Kurt: So there certainly is a misuse there of peoples’ perspectives, unfortunately. At the end of the day, last question to you, why would you say Galileo was put on by the Inquisition?

Ted: Was put on trial.

Kurt: Yeah. Put on trial.

Ted: For me, it boils down to a crucial thing that took place. I would call it a gross misunderstanding. Namely this, Galileo, when Galileo’s friend, Maffeo Barberini, was elected Pope Urban VIII in the 1620’s, Galileo arranged to have a personal audience with the Pope that lasted a week, exactly what they talked about we can’t know because there’s no transcript of the conversation, but from subsequent events, it seems clear that Galileo believed he had a green line to go ahead and write his book about the Copernican solution in the form of a dialogue in which different characters hold different views and one person speaks for the Copernican view in Galileo, one person speaks for the Ptolemaic view, the traditional view that’s most widely held, and one person seems to be a neutral party who has to sort out the argument. To make a long story short, it was clear that the Pope wanted one particular argument put into the book. When Galileo first drafted the book, it wasn’t there. The censors who were looking at the book and I remind listeners that in the 17th century you didn’t have intellectual freedom. Pretty much anywhere in the world, you had to get your book passed by censors for political and religious reasons. Galileo’s book was looked at by the censors and they noticed that this argument wasn’t there and they reminded him that the Pope wanted it there and so he came in and put the argument in the mouth of the idiot in the book, this guy who loses all the arguments and is the butt of all the jokes. His name is Simplicio which basically does mean a knucklehead. It’s that character where the argument ends up and the Pope doesn’t read this book when it comes out. He’s too busy, but his advisors do and when they see this, they take it to him and the Pope agrees with them that Galileo is trying to insult him even though they had been friends for many years, very good friends. The Pope never speaks to Galileo again. He thinks he has made him look like an idiot. Was that Galileo’s intent? I doubt it. Did he act maybe foolishly or in haste? Maybe. We don’t know exactly what was in his mind at the time that he wrote this. What we do know is that people perceived it as an insult of the Pope and perhaps a modern author would have received it the same way if they’d been the target of such a move in the book and so the Pope orders the Inquisition to haul Galileo down to Rome and put him on trial. He’s put on trial. In the end, what he pleads guilty is a vehement suspicion of heresy which is a lesser charge than full heresy, sort of like we have charges in the American legal system for various levels of crimes, various levels of murder even. They have different levels in the Inquisition for various levels of heresy. Of course, the point of an Inquisition trial is not to convict anyone of anything. You’re already guilty before you’re called in. The Inquisition has already decided you’ve done things against the Scripture and they want to persuade you of this and cause you to repent and be restored to the good graces of the church. That’s the point of an Inquisition trial. Galileo is brought to Rome and embarrassed in this particular way. I’m persuaded myself that if he had handled that differently and if he had made the dialogues a more balanced book in the presentation of the issues in science which even then, as I reminded people, you couldn’t prove the Copernican system. There was reasonable doubt about it and there were good alternatives, like the system of Tycho Brahe, that gets kind of dismissed in the book as a real possibility. If he had handled these things differently, he probably never gets called to Rome. There’s probably no trial and he probably doesn’t stand as a great example in the mind of people like A.D. White as an example of the warfare of science and Christianity. That’s my take on it. I think politics has much to do with this as much as anything else in the ultimate handling of all of this. Did the Church though say that it was heretical to say that the Earth literally moves? Technically, say the Catholic scholars, no, because of the way it went down, but in practice, yes, and promoting the Copernican view by Foscarini was placed on the Index of Prohibited Books because it tried to say that the Scripture was consistent with Copernicanism. It’s not a clear black and white in this case. There’s a lot of murkiness to this historical picture, but Copernicus’s book we must say was not banned. It was suspended until corrected meaning that a few years later some corrections were given that good Catholics were supposed to cross out half a dozen sentences and chapter headings and rewrite them or just leave them crossed out. The bottom line of those corrections was that he Copernican book then wouldn’t come out as proclaiming as an absolute truth the Earth’s motion, but it would treat it as a mathematical hypothesis. That’s the way the theory gets treated officially at least in Catholic circles for another 100+ years after Galileo.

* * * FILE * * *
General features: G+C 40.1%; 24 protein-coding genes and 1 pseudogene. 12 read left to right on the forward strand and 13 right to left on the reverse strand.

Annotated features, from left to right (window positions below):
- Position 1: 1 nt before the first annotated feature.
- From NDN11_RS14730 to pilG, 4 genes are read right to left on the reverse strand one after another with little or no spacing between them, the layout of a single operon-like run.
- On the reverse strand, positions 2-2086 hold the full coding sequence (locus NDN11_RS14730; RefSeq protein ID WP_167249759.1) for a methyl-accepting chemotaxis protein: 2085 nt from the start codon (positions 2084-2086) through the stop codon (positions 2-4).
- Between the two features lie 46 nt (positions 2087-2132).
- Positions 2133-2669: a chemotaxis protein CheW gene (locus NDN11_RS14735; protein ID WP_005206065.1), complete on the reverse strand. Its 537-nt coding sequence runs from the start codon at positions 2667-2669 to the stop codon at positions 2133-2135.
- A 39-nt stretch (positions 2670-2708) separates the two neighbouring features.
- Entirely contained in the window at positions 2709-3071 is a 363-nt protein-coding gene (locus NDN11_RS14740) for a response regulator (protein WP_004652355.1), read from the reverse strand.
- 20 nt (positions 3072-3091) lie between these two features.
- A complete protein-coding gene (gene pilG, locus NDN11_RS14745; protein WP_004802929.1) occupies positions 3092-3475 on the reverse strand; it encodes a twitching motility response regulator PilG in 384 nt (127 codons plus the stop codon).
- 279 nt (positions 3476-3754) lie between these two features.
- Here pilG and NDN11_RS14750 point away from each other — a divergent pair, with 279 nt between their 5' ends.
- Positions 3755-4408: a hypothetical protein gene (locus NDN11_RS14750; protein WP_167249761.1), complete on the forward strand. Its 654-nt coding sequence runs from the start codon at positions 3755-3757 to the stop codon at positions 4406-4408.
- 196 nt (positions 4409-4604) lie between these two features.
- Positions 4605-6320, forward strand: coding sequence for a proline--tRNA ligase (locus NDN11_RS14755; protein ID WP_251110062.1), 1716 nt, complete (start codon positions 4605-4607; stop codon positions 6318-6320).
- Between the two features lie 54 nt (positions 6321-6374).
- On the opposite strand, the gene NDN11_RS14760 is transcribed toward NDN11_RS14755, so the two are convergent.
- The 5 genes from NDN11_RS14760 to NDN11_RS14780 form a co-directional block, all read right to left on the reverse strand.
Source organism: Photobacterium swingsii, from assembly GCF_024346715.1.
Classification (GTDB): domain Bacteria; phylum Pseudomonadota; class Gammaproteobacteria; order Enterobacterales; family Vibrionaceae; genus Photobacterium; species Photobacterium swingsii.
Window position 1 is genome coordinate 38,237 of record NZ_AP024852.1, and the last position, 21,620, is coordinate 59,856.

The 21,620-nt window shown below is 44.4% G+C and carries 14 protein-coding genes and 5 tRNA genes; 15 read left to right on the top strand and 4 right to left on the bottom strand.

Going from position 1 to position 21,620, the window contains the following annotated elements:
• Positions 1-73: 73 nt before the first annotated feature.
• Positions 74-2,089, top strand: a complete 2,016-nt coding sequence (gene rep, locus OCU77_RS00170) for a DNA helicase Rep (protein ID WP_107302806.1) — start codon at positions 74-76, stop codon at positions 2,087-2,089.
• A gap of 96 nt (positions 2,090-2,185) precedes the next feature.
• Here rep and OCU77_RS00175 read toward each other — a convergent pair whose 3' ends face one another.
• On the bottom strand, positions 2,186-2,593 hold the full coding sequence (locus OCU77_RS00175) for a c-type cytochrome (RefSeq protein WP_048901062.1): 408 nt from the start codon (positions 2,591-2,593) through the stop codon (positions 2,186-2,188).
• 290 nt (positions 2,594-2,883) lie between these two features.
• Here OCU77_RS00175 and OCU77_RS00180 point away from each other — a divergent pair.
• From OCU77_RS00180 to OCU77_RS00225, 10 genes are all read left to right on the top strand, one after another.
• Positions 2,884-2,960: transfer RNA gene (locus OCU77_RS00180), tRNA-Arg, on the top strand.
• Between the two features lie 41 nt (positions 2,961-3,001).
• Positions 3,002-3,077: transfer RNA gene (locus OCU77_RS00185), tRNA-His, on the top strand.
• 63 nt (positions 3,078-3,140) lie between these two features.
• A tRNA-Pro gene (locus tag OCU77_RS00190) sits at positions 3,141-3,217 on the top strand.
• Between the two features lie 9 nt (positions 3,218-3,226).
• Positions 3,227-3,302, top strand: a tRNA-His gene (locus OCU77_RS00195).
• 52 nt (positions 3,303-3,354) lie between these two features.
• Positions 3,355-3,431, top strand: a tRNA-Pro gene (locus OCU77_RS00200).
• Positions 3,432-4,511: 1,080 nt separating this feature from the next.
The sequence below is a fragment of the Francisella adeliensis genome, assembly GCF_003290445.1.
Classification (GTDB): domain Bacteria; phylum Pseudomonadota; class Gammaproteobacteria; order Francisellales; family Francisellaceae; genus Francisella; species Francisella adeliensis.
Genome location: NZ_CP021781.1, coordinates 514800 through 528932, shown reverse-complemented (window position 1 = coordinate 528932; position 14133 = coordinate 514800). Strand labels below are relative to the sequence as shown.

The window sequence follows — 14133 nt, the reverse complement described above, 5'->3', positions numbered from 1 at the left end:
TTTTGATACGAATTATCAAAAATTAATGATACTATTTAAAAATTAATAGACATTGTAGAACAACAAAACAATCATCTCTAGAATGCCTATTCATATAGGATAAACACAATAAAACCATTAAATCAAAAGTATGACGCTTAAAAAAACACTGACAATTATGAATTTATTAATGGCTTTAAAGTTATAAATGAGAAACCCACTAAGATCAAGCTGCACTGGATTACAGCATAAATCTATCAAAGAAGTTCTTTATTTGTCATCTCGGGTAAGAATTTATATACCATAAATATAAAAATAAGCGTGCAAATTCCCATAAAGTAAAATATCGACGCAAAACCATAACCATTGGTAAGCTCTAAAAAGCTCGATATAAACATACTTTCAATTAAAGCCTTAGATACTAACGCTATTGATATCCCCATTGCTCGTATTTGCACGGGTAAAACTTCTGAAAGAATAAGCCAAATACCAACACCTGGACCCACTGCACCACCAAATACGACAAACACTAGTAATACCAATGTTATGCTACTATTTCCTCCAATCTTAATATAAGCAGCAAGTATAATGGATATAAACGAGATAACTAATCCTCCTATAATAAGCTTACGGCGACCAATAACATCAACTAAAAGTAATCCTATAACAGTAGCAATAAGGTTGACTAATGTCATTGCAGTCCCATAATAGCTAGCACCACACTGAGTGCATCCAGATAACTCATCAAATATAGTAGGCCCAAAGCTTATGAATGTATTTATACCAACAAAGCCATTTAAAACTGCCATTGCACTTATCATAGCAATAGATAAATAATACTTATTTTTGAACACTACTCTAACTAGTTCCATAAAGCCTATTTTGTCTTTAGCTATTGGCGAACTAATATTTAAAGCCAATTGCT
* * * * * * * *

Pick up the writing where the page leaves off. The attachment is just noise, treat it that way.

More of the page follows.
Kurt: Quite a different world than our own.

Ted: Indeed. The past is a foreign country. They do things differently there.

Kurt: I like that.

Ted: That’s not original to me.

Kurt: I hadn’t heard it before, but yeah, that’s nice.

Ted; They do things differently there as it says. 

Kurt: Ted. Thank you so much for joining us on our program today. I would love for you to stick on the line here while I sign off, a few more things to chat with you about, but thank you so much. Great to have you here. We’ll put a link to your website here, I’ve got it from your faculty profile page. We’ll put that on our website as well so people who want to learn more about you can do so. 

Ted; I’d rather have you actually put down the link to my blog at Biologos which currently is inactive, but it has more than a 100 columns on it and it’s called Reading the Book of Nature at Biologos.

Kurt: You’ve got it. We’ll be sure to share that as well and perhaps in our feed too of the Facebook Vodcast here. Thank you, Ted. We’ll be in touch.

Ted: Thank you very much, Kurt.

Kurt: Alright. That does it for our program today. I’m grateful for the continued support of our patrons and the partnerships that we have with our sponsors. They are Defenders Media, Consult Kevin, The Sky Floor, Rethinking Hell, The Illinois Family Institute, Fox Restoration, and Non-Profit Megaphone. Thank you to our technical producer today, Chris, and to our guest, Ted Davis. Last and not least, I want to thank you for listening in and for striving for truth on faith, politics, and society. 

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Seth Baker